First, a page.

Diversity in Tech: Lots of Attention, Little Progress
The tech industry has brought us self-driving cars, artificial intelligence, disappearing photos and 3-D printers. But when it comes to racial and gender diversity, its companies are no trailblazers.
Despite loudly touted efforts to hire more black, Latino and female workers, especially in technical and leadership positions, diversity numbers at the largest tech companies are barely budging.
In 2014, 2 percent of Googlers were black and 3 percent were Hispanic, numbers that haven't changed since. The picture is similar at Facebook and Twitter. Microsoft is slightly more racially diverse (though not when it comes to gender) and Apple even more so, though still not reflective of the U.S. population. Amazon is more racially diverse still, although it counts its large, lower-wage warehouse workforce in its totals.
Women, meanwhile, make up less than a third of the workforce at many companies -- even less in engineering and other technical jobs.
Tech companies themselves tend to blame a "pipeline problem," meaning a shortage of woman and minorities with technical qualifications. But a number of academic experts, tech-industry employees and diversity advocates say there's a bigger problem. Silicon Valley, they argue, has failed to challenge its own unstated assumptions of what makes for great tech employees -- and that actively hampers diversity.
"The people who are doing the hiring are not changing their thinking around what they view as qualified," says Leslie Miley, engineering director at the message-service startup Slack. Hiring managers, he says, spend too much time worrying that applicants who don't fit techie stereotypes aren't "Google-y enough or Facebook-y enough or Apple-y enough or Twitter-y enough."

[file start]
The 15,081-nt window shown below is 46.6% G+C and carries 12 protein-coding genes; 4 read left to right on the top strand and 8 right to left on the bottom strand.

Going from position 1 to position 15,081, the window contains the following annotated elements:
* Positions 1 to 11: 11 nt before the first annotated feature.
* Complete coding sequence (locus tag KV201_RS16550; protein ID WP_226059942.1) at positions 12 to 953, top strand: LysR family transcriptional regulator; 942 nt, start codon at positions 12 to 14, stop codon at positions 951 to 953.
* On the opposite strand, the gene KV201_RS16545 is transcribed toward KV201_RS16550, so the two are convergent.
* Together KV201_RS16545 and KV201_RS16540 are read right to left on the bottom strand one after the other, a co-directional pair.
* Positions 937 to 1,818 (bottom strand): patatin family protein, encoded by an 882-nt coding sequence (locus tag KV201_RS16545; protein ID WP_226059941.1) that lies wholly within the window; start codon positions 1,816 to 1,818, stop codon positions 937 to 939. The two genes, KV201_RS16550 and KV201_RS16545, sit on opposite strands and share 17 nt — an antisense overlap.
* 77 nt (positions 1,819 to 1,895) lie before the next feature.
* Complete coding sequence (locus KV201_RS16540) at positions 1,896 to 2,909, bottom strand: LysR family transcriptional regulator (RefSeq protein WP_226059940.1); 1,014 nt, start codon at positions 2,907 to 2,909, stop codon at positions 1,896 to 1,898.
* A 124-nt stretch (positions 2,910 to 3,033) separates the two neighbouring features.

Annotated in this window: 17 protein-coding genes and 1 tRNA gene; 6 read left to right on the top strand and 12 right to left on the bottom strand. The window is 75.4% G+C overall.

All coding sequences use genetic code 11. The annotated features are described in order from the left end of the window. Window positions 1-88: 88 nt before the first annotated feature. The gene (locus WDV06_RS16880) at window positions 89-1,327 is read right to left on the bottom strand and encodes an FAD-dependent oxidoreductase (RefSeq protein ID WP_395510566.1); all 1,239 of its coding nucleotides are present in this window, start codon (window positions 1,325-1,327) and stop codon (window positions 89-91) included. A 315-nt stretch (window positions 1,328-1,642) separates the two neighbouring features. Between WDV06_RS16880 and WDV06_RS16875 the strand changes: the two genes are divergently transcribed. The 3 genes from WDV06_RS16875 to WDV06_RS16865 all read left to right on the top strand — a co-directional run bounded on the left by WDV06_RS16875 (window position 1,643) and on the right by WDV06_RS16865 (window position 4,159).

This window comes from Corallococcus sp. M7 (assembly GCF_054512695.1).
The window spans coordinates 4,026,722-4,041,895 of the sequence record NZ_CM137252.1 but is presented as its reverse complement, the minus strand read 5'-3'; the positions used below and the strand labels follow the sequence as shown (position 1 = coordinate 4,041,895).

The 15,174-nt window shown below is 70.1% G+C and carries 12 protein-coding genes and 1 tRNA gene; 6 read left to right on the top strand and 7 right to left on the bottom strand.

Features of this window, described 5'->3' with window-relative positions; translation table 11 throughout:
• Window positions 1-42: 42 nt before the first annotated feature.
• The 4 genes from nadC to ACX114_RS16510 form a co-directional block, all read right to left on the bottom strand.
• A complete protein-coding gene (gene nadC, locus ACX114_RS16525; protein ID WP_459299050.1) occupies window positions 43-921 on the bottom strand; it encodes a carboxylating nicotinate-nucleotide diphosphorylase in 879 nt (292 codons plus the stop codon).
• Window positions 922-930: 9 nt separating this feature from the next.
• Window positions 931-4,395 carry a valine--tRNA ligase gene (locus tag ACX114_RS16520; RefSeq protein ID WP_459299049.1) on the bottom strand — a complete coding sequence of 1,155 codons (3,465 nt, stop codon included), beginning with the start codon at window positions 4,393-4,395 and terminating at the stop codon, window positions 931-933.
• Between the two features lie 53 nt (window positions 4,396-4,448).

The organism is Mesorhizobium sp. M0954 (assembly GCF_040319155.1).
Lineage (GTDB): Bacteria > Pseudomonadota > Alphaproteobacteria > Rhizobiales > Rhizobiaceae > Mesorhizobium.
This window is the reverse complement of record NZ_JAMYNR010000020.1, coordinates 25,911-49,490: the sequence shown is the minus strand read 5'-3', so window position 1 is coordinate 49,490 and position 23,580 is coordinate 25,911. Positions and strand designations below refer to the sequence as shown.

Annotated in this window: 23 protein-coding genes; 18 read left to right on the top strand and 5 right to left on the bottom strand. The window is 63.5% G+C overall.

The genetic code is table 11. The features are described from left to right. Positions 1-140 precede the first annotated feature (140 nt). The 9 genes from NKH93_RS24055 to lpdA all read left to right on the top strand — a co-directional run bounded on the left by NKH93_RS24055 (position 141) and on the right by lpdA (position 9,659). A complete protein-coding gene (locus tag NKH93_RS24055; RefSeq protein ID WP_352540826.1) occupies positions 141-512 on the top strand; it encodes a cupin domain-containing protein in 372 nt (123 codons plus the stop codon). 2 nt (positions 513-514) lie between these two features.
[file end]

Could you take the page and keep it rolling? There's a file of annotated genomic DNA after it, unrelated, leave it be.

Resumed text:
Miley, who is African-American, has previously worked as an engineer at Twitter, Apple, Google and Yahoo.
The Industry Is Trying
Companies are spending a lot of time and money on improving diversity. Two years ago, Intel splashily set itself the goal of achieving full representation in its workforce by 2020. Despite committing $300 million to the effort and some early progress, Intel acknowledges there is "a great deal of work to be done."
Similar programs are everywhere throughout the tech industry, from outreach at high schools and historically black colleges to internship and mentoring programs to sponsorships for coding boot camps to bias training and support groups. So far, to little avail.
Why? Interviews with more than 30 tech workers, executives and diversity advocates suggest the blame lies with subtle biases in hiring, unwelcoming work environments and a paucity of diverse role models in top positions.
Aniyia Williams, founder and CEO of the startup Tinsel, says companies should focus on their own culture rather than blaming external factors they can't control, such as limited computer-science education in U.S. schools. It's not enough to release diversity reports and say, "Oh, not a lot has changed, but it's the world, not us that's the problem," she says.
Williams, who is African-American, says she has made sure to hire women as well as underrepresented minorities. Tinsel makes tech jewelry targeted at women.
Why It Matters
Diversity isn't just about fairness. It's about having designers who reflect the diversity of the people they are designing for. For tech companies hoping to reach millions or billions of users, a lack of diversity could mean their products "will not appeal to a large population," says Lillian Cassel, chairwoman of computer sciences at Villanova University.
Diverse perspectives can also help prevent grievous errors -- such as a problem that arose at Google in 2015, when a photo-recognition feature misidentified black faces as gorillas.
Some related tech missteps:
-- Snapchat's release of two photo filters that contorted facial features into bucktoothed Asian caricatures or blackface (one later withdrawn after public outcry, the other had "expired" and the company said it won't put it back into circulation);